Highlight 34/2022 – Will CORSIA lead to a carbon-neutral aviation sector?
Samuel Duelli, 23 May 2022
Aviation was responsible for around 2.4% of anthropogenic greenhouse gas (GHG) emissions in 2019. The aviation sector needs to reduce its emissions and achieve carbon neutrality, just like any other sector, to reach the goal of less than 1.5°C global warming.  As decarbonizing the aviation sector is quite challenging, different strategies may be used to reach net-zero carbon emissions. In 2009, the International Civil Aviation Organization (ICAO) agreed on three targets:
- Annual fuel efficiency improvement by 1.5%.
- CO2 neutral annual industry growth from 2020 onwards.
- Halving CO2 emissions by 2050 compared to 2005 levels (International Air Transport Association (IATA) has dedicated itself to reaching net-zero CO2 emissions by 2050).
In 2016, ICAO agreed to implement a market-based measure to address and achieve those goals (especially goals 2 and 3) called Carbon Offsetting and Reduction Scheme for International Aviation (CORSIA). It is the first market-based measure that has been implemented at international level for an industry.
The primary purpose of CORSIA is to facilitate carbon offsetting for airlines. It has a phased implementation with a Pilot Phase (2021-2023), Phase 1 (2024-2026) and Phase 2 (2027-2035). In the first two phases, only flights on routes with two states that volunteered are subject to offsetting requirements. From 2027 onwards, all states have to offset emissions that exceed the baseline emissions. States with low aviation activity and least developed countries, small island developing countries and landlocked developing countries are exempted from these rules. However, they can voluntarily participate in the offsetting scheme. The scheme also allows for emission reductions by CORSIA-permitted alternative fuels with lower emissions than Jet-A fuel, leading to in-sector CO2 emission reductions. If an airline uses such fuels and blends them with Jet-A fuel, it can claim in-sector CO2 reductions and may reduce its costs for offsetting.,
Currently, the price for one offsetting certificate (equal to one tonne of CO2) is much lower than for one tonne of CORSIA allegeable alternative fuel (e.g., sustainable aviation fuel (SAF)). Therefore, with the current price, in-sector reductions are not very feasible. Nevertheless, the price for offsetting certificates has increased in the last year and may further increase in the coming months and years. Further increases in the price might incentivize airlines to invest in sustainable aviation fuels, leading to in-sector CO2 emission reductions. If the current high prices for kerosene persist, airlines also have more incentives to invest in SAF. Since the beginning of 2022, 107 states have been volunteering in CORSIA. With that, over 77% of international aviation activity is captured. However, CORSIA only includes international flights while excluding domestic flights, which also have an essential role in global CO2 emissions by aviation. Excluding these may not lead to reaching net-zero for the whole industry. Nevertheless, CORSIA is an important starting point in achieving net-zero CO2 emissions in the aviation sector., Hence, CORSIA alone will not lead to a carbon-neutral aviation sector, but it is a good first step into the right direction.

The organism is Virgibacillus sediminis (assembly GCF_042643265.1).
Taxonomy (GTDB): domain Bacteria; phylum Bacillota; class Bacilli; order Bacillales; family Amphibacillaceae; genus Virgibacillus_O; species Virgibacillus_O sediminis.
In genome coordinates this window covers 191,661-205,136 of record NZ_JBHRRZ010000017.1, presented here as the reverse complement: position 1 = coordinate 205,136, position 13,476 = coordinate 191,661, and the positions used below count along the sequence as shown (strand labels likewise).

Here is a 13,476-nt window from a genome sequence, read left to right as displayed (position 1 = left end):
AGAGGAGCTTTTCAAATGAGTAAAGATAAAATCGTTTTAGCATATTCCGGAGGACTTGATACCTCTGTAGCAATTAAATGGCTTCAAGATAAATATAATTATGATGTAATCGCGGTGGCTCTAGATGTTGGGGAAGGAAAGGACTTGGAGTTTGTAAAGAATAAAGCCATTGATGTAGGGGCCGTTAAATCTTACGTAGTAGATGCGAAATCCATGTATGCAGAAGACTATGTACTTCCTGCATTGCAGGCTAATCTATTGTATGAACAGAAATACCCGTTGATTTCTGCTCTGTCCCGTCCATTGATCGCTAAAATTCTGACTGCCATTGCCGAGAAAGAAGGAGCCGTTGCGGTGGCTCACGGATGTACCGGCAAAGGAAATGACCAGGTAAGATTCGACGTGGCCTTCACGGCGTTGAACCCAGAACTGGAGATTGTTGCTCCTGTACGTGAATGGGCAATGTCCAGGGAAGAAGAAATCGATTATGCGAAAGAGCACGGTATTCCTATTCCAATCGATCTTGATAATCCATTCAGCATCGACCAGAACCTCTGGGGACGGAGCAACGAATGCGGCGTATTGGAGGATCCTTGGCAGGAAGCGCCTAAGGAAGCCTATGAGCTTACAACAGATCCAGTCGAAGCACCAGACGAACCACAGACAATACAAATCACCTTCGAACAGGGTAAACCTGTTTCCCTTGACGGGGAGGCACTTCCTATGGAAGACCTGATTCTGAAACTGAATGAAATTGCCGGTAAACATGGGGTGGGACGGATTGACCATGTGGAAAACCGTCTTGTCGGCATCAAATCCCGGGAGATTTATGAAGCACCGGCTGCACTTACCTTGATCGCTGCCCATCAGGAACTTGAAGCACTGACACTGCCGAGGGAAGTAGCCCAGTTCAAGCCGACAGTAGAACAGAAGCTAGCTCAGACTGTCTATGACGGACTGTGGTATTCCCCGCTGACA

Samuel Duelli, Highlight 34/2022 – Will CORSIA lead to a carbon-neutral aviation sector?, 23 May 2022, available at www.meig.ch
 Jaramillo, P. et al., 2022, Transport in IPCC, 2022: Climate Change 2022: Mitigation of Climate Change. Contribution of Working Group III to the Sixth Assessment Report of the Intergovernmental Panel on Climate Change (Chapter 10), p. 58
 Jaramillo, P. et al., 2022, Transport in IPCC (Chapter 10), p. 63
 Maertens et al., 2020, ICAO’s new CORSIA scheme at a glance – a milestone towards greener aviation?”, Aviation and Climate Change, Chapter 7
 Maertens et al., 2020
 Sharma et al., Would CORSIA implementation bring carbon neutral growth in aviation? A case of US full service carriers, Transportation Research Part D: Transport and Environment, Volume 97, August 2021, 102839
The views expressed in the MEIG Highlights are personal to the author and neither reflect the positions of the MEIG Programme nor those of the University of Geneva.